Dr. Monchar: As women, we tend to have a better relationship with our GYN than with other doctors. Your GYN will have a list of providers they can refer you to. Given the stressors of this past year a lot of women had put their own health on back burner. Get those physicals and those routine screenings. Some women have pushed off getting mammograms. Taking care of your physical health is also a way of taking care of your mental health. Check in with your doctor and say, ‘I’m having these stomach issues or headaches.’ They’ll help you figure out what to do if that’s the case.

New Jersey Family: Stress manifests in so many ways such as weight gain, lack of sleep, tooth grinding or jaw clenching, and even hair loss or thinning. What should we do if we are experiencing any of these issues? And what can we do before we get to this point?
Dr. Monchar: Stress management is important because it’s always a good idea to prevent these things whenever possible. Incorporating exercise, proper nutrition and sleep can all help. On top of that, try deep breathing. Check in with yourself. Any emotion that’s unwanted – take a deep breath. Talk to loved ones. Therapy has also become more accessible due to telehealth. For some people it’s coloring or kick boxing or going out for a stroll, gardening, baking and cooking. But if you’re baking, make sure you’re keeping it nutritious.

You want to find ways to unwind before the level of stress in your body becomes symptomatic. Once those things develop you may need to speak to a professional.

It’s always a good thing to engage in stress management or self-care. If you have any concerns speak with a mental health provider. It’s not always easy as care givers to acknowledge you need that help. As caregivers we forget the number one person to take care of is ourselves.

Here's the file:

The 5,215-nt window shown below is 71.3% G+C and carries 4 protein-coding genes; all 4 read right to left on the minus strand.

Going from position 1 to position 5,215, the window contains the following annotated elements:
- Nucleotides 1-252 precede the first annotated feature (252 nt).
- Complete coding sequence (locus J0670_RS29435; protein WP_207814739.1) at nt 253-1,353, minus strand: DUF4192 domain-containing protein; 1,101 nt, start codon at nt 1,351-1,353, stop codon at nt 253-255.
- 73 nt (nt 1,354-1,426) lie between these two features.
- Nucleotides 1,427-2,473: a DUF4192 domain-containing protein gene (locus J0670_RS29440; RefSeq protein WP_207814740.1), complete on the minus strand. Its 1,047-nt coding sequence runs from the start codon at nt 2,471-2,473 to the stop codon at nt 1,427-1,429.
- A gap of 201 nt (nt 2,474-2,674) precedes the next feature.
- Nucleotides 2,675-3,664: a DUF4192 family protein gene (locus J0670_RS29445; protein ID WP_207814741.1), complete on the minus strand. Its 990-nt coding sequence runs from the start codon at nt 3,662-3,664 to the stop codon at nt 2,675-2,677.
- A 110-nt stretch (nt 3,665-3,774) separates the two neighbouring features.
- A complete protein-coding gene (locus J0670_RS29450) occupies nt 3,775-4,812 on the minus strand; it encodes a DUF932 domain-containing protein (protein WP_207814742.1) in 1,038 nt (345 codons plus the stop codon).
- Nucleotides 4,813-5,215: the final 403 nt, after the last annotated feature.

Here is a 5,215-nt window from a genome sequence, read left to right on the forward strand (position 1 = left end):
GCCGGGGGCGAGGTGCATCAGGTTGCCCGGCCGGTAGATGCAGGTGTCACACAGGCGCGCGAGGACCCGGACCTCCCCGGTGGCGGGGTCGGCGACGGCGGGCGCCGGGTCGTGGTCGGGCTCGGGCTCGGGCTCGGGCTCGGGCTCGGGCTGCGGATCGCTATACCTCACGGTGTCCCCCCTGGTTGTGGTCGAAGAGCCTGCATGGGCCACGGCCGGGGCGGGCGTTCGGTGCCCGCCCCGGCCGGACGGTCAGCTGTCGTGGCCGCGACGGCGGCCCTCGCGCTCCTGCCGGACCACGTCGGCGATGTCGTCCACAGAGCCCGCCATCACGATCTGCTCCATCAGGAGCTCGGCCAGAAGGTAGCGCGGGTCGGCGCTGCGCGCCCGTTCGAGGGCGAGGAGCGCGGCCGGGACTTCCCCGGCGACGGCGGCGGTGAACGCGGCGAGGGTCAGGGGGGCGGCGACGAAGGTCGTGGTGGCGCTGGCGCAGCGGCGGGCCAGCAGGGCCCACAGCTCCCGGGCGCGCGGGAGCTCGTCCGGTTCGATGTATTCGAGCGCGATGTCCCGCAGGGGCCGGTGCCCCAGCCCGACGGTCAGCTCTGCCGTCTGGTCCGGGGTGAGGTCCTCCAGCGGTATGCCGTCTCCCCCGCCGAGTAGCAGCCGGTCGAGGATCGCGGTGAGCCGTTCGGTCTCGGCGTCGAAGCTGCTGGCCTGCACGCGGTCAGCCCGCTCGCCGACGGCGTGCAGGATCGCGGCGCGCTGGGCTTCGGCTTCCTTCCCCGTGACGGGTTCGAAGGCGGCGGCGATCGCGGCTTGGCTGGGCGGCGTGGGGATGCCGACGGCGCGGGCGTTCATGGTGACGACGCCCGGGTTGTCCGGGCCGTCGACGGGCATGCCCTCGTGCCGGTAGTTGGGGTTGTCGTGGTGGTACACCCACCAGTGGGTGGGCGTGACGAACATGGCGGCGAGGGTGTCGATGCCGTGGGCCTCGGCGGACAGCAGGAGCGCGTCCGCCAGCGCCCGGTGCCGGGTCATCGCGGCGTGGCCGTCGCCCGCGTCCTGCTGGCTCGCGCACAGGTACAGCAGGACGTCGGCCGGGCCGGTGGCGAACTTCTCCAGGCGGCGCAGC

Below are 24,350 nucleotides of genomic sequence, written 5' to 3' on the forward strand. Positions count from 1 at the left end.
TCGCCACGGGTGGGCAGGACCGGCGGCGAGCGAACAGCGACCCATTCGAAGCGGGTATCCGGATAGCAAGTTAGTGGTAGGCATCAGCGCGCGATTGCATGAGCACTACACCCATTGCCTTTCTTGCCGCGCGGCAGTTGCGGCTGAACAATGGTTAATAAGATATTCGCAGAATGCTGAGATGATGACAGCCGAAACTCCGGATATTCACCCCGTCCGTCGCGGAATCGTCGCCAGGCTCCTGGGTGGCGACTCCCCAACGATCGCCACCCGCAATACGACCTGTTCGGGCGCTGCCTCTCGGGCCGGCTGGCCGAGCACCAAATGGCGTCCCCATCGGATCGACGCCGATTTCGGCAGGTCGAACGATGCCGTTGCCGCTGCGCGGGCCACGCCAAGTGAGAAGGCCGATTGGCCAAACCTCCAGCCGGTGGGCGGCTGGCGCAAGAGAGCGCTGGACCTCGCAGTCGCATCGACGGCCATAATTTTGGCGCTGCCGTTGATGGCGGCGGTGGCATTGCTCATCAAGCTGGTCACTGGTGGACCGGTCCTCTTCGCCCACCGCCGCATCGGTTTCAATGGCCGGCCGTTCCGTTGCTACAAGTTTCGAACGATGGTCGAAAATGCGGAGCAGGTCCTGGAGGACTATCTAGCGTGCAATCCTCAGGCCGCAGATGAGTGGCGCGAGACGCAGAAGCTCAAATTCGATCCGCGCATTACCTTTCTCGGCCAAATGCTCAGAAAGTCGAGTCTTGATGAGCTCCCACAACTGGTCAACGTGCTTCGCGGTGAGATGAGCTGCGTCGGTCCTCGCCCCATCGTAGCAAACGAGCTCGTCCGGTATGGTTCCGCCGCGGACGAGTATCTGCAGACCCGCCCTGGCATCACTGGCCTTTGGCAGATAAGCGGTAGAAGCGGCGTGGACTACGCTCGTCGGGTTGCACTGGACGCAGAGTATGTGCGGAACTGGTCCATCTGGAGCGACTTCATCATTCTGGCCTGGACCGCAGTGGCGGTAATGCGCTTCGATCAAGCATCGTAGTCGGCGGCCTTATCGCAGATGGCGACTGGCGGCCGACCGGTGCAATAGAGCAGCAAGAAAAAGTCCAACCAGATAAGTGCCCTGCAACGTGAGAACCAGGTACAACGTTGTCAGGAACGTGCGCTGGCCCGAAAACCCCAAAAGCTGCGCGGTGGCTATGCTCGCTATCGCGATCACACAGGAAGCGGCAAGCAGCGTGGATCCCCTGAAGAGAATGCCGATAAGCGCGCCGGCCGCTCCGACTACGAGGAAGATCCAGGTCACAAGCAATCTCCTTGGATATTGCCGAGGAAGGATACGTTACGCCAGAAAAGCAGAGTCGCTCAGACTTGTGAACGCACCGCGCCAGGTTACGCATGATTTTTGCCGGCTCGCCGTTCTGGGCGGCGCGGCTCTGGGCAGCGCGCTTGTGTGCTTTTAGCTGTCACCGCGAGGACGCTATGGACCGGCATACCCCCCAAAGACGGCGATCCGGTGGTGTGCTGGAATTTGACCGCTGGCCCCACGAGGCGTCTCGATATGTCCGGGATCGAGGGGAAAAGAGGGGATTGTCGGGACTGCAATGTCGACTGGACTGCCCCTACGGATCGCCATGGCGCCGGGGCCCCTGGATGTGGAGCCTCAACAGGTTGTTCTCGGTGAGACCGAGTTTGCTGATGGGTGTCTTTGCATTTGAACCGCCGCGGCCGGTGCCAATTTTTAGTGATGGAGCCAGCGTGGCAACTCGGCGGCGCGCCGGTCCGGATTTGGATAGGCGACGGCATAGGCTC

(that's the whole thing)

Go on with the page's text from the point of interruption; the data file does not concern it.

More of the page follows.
New Jersey Family: Making time for self-care and connecting with friends are key to our mental health. How can we do this when we have so much else on our plates?
Dr. Monchar: It doesn’t need to be a designated time. Find the space to make a phone call while you’re making dinner or folding laundry. I think we’ve done ourselves a disservice during the pandemic by calling it social distancing. It should be physical distancing. It’s made people lonelier. We just need to stay physically apart. As more people get vaccinated, these rules are changing.

New Jersey Family: What does self-care look like for you these days?
Dr. Monchar: I’m lucky enough to have other members in my house and just touching them and giving them hugs and kisses makes a difference. Disconnecting from social media helps. I highly recommend that to people. Social media can be an amazing way to connect with others if it’s not just about watching other people. For me, it’s a big-time zapper. Ask yourself if it’s draining or energizing. If you’re just scrolling that’s different than Facetiming or texting with others. In order to connect there needs to be a two-way dialog.

New Jersey Family:  What is your number one piece of advice when it comes to taking care of our mental health as well as our family’s mental health?
Dr. Monchar: My motto is, you can’t pour from an empty cup. If you don’t take the time to refill you have nothing to pour. So, I think that’s the most important thing we can do. Plenty of women say self-care feels indulgent. But until you put your own oxygen mask on you can’t take care of others.

Elana Monchar, MD is a doctor in the Dept of Psychiatry at Atlantic Health System.